The Times launches ‘Save Our Cyclists’ campaign

11.19 | 3 February 2012 | | 2 comments

The Times has launched a campaign to ‘save Britain’s cyclists’, in response to serious injuries suffered by one of its journalists outside its offices in Wapping, London.

The incident occurred almost three months ago and, though stable, Mary Bowers (pictured) is still not conscious and remains in a trauma unit.

The Times criticises authorities that have neglected to ensure that junctions, like the one where Mary was seriously injured, and many others across London, are changed to enable cars, lorries and cyclists to co-exist safely.

The Times questions why it is not mandatory for lorries driving on city streets to be fitted with sensors and mirrors to pick up cyclists in blind spots; why training for cyclists and drivers on how to share the road responsibly is so poor; and why some junctions are so dangerous that jumping a red light can actually be a safer option than lining up alongside HGVs at traffic lights.

London trails so far behind cities such as Amsterdam and Copenhagen in terms of infrastructure and legislation to protect vulnerable cyclists and help drivers who are trying to avoid them, adds The Times.

The paper points out that since 2001, while 576 British soldiers have been killed in Afghanistan and Iraq, 1,275 cyclists have died on British streets.

Laura Fawcett, Mary’s sister, says: “I’m angry that the accident happened and that it was even possible for it to happen. Mary’s nurses said to me that if I’d seen what they see all the time in intensive care I would never cycle again. It is just so random and cruel, but it feels like so many of these things can be prevented by increasing awareness and changing road structures.”

The Times says its cycle safety campaign is not simply to call for safer roads, but also outlines exactly how that can be achieved, in a way that is designed to hold transport authorities and politicians to account.

Click here to read the full feature in The Times.


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    Tim, a good point well put. I do have to wonder if Mary had been on a motorcycle or scooter would the response would have been the same? There seems to remain the idea that some groups of road users bring things on themselves because of their transport choice regardless of the actual circumstances of the individual incident and it is high time this changed.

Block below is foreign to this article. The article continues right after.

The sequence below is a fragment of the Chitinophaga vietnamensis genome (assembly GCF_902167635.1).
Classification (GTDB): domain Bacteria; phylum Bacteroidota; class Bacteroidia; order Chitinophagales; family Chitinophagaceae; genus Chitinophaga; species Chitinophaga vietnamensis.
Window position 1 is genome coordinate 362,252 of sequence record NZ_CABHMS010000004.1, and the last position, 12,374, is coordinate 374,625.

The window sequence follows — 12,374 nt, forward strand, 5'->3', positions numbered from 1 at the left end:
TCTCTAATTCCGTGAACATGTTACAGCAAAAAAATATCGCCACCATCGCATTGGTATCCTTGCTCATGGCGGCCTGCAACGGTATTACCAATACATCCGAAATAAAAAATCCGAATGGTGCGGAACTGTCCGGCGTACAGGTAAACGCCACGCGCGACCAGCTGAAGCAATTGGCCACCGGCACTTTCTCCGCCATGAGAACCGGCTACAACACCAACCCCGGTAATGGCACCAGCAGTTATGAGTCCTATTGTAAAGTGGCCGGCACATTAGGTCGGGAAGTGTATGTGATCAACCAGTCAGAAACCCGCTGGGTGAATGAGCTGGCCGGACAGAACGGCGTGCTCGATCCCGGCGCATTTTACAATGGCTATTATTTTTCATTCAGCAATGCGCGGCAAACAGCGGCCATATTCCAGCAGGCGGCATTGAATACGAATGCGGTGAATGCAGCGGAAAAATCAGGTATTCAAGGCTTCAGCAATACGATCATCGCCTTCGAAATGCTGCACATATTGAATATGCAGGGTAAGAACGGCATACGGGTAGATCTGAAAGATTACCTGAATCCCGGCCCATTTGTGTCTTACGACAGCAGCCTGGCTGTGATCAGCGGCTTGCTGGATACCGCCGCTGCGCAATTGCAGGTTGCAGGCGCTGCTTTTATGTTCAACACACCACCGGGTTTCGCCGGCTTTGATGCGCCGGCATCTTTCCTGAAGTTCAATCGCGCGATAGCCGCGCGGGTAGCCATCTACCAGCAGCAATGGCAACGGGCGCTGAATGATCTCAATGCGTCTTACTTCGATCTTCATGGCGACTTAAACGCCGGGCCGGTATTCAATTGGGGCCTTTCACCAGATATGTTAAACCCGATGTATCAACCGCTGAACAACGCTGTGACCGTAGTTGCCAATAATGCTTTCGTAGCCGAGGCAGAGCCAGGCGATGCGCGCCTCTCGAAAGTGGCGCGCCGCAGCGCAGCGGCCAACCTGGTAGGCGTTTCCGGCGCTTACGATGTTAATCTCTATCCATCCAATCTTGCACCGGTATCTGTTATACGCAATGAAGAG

Whether it’s in the media or in the courts I believe it is time that we stopped accepting ‘I didn’t see them’ as a viable excuse for killing or seriously injuring another road user.

    Dave, Leeds
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    In this line of work you can start to sound trite when you say once again that every fatal or serious injury is a needless tragedy, however sincerely it is meant. As the Times article acknowledges, it is only when somone close to you is involved that it really means something. My heart goes out to anyone who knew Mary Bowers and I fully understand the Times’intention to change things for the better.

    In welcoming the Times’ support for road safety I would encourage them to see the whole picture. In the time period quoted, for every cyclist killed there have been around 3-4 pedestrians and a similar number of motorcyclists killed. There have probably been as many children killed on our streets as soldiers in Afghanistan in the last decade.

    The point is not that cyclists don’t matter, but that everyone does matter. And to that end a proper strategy and proper investment are essential to make further progress. Not a framework based on more bigger penalties but reduced resources to enforce them.

    I welcome any informed and constructive criticism on road safety and would like to see more of it in the media. There is also room for the media to use their influence to promote safer road use by what they chose to publish and not to publish.
    I wish the best possible future for Mary Bowers and comfort for her friends and relations. And I sincerely hope that in the aftermath of this tragedy the Times will find ways to use its influence for the safety of all cyclists, pedestrians, motorcyclists and other road users.

    Tim Philpot, Wolverhampton
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